it all over the metropolitan area. It was a time-consuming task.
One day the Lord asked me about the food ministry. It was clear that He was displeased with me. His displeasure was not over my
love for people or my willingness to handle this type of ministry; His displeasure was in the fact that He had not called me to that
ministry. I admit that I was shocked. I simply believed that since what I was doing was biblical that it was OK for me to be doing it.
That is a wrong assumption. The divine instruction I received that day was to shut down the food ministry and wait for Him to raise
up someone who was anointed and called to the food ministry. You can imagine how blessed and excited I was when in just a few
weeks after that a man and his wife started attending our church and almost immediately asked me if they could start a food
ministry in our church! They took that ministry to heights I could never have because of the anointing of God on them to do so. I
was able to direct my attention and time to doing those things I was called to do, and without the stress that accompanies doing
things in my own strength.
The local church, I believe, is the perfect place from which many types of ministry can take place. The community looks to the
local church as the representation of God in their area, so when the church reaches out in various ways to demonstrate love,
Jesus is glorified. This should be happening in all churches. Our study here is about how, who, and when various ancillary
ministries should be started. The questions of “How” and “When” will usually follow the “Who.” Consider the many ministries
found in local churches: children’s ministry, youth ministry, Sunday school classes, cell groups, mother’s day out, counseling
ministry, job training, marital training, parenting classes, financial planning classes, teacher training classes, men’s ministry,
ladies’ ministry, the nursery, the choir, the ushers, the greeters, the maintenance workers, administration personnel, home
visitation ministry, bus ministry, jail and prison ministries, ministry to widows, vacation Bible school, church camps, recreation
ministries, work and witness trips to foreign countries, etc, etc, etc. The problem as I see it is the pastor becomes like a CEO of a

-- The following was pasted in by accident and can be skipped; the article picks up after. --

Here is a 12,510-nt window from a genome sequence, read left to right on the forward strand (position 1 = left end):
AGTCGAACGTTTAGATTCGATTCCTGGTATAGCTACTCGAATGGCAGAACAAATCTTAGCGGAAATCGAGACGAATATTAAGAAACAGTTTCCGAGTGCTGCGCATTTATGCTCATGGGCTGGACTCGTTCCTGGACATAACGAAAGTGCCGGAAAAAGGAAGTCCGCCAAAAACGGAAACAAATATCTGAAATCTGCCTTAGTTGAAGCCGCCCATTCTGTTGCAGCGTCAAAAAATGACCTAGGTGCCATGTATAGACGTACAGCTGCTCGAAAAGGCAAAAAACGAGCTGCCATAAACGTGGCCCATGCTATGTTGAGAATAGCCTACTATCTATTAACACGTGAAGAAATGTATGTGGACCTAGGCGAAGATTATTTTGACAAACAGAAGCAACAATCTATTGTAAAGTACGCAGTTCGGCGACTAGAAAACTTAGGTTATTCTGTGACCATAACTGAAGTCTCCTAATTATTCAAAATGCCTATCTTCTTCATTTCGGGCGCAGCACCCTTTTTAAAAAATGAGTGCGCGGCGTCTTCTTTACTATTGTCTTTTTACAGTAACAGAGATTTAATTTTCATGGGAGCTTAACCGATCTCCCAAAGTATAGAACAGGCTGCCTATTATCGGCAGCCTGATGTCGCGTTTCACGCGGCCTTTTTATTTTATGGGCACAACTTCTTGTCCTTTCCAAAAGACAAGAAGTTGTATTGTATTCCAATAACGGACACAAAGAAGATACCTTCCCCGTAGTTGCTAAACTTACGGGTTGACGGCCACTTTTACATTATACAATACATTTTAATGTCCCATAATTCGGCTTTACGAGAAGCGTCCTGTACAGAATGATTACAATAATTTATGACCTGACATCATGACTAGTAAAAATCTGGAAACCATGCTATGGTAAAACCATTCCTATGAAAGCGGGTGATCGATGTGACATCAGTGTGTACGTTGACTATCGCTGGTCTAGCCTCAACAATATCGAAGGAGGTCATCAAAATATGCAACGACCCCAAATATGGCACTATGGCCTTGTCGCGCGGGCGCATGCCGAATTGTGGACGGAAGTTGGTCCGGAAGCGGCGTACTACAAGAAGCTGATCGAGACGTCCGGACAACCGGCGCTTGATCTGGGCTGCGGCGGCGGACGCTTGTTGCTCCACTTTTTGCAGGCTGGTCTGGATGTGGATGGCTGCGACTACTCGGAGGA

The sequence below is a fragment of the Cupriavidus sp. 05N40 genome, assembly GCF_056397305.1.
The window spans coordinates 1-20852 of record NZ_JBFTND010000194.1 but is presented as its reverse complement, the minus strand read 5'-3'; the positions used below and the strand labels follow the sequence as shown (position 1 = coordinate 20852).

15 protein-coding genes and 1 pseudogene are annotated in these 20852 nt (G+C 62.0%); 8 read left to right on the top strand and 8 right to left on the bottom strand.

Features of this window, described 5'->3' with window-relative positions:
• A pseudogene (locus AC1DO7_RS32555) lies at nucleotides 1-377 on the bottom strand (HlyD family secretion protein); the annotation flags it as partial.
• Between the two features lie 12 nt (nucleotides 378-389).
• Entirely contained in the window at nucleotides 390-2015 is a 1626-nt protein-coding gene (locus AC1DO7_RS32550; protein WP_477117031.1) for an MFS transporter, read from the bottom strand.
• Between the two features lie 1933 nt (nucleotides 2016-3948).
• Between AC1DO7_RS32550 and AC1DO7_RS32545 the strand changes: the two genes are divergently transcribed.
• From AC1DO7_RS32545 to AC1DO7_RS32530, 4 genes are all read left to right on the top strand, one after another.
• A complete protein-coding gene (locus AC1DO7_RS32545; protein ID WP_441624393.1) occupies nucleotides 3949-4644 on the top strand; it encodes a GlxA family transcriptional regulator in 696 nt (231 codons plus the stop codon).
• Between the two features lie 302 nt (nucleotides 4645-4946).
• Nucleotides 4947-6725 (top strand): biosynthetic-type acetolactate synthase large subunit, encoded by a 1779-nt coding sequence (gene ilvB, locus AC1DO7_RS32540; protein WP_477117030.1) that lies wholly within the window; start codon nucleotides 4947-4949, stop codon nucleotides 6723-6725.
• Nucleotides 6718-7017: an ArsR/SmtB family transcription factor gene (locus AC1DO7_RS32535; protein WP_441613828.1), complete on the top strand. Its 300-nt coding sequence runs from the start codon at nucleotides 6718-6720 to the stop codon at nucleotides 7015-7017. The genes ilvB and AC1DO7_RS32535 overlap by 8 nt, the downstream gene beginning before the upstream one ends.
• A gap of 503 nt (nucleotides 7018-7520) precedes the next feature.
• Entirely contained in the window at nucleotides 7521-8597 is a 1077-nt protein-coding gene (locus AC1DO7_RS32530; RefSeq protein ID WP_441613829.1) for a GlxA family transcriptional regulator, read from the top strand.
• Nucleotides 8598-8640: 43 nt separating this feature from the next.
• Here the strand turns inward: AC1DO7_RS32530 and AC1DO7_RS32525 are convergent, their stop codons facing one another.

multi-faceted organization. His time is spent planning, overseeing, managing, budgeting, and administering the vast array of
programs going on in his church. For that pastor it is easy to lose sight of the real calling he has on his life, which is to hear the
voice of God in prayer and to deliver the Word of the Lord to his flock. Busyness often hinders his ability to adequately and
effectively carry out his calling. I know first hand about this problem because I was that pastor!
What programs do you have going on in your church? I challenge you to honestly assess each one to see if God really birthed it
or if that was one of your great ideas. Perhaps a good test is to ask the question, “Does the success of this program depend upon
me?” In most cases, a program that depends upon you for its success, Pastor, is probably one that is of your own doing. On the
other hand, just as the food ministry was for me when God raised up anointed people to lead it, it was not only very successful
and fruitful, its success did not depend upon my personal involvement. That is the way it should be for you. When people who are
called and anointed by Jesus lead a program in your church, it is a wonderful thing that has no burden with it.
This leads me to the stress factor that so pervades the pastoral ministry. Pastors worldwide are burning out at an alarming rate!
Far too many walk away from their calling because of the tremendous stress they experience on a continual basis. Day-in and day-
out, the pressure never ceases, and eventually they quit. My heart was broken the day I met one such pastor selling cars. There
is nothing wrong with selling cars for a living; however, when you have a calling on your life to the ministry you should be in the